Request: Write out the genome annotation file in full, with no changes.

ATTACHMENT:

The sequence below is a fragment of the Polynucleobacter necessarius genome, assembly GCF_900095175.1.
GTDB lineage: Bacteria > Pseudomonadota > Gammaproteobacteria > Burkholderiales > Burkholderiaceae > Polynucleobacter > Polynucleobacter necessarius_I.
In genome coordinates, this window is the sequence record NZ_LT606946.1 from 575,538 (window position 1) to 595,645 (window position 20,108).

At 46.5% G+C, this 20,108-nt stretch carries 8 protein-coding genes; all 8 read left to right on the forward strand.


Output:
The sequence below is a fragment of the Polynucleobacter necessarius genome, assembly GCF_900095175.1.
GTDB lineage: Bacteria > Pseudomonadota > Gammaproteobacteria > Burkholderiales > Burkholderiaceae > Polynucleobacter > Polynucleobacter necessarius_I.
In genome coordinates, this window is the sequence record NZ_LT606946.1 from 575,538 (window position 1) to 595,645 (window position 20,108).

At 46.5% G+C, this 20,108-nt stretch carries 8 protein-coding genes; all 8 read left to right on the forward strand.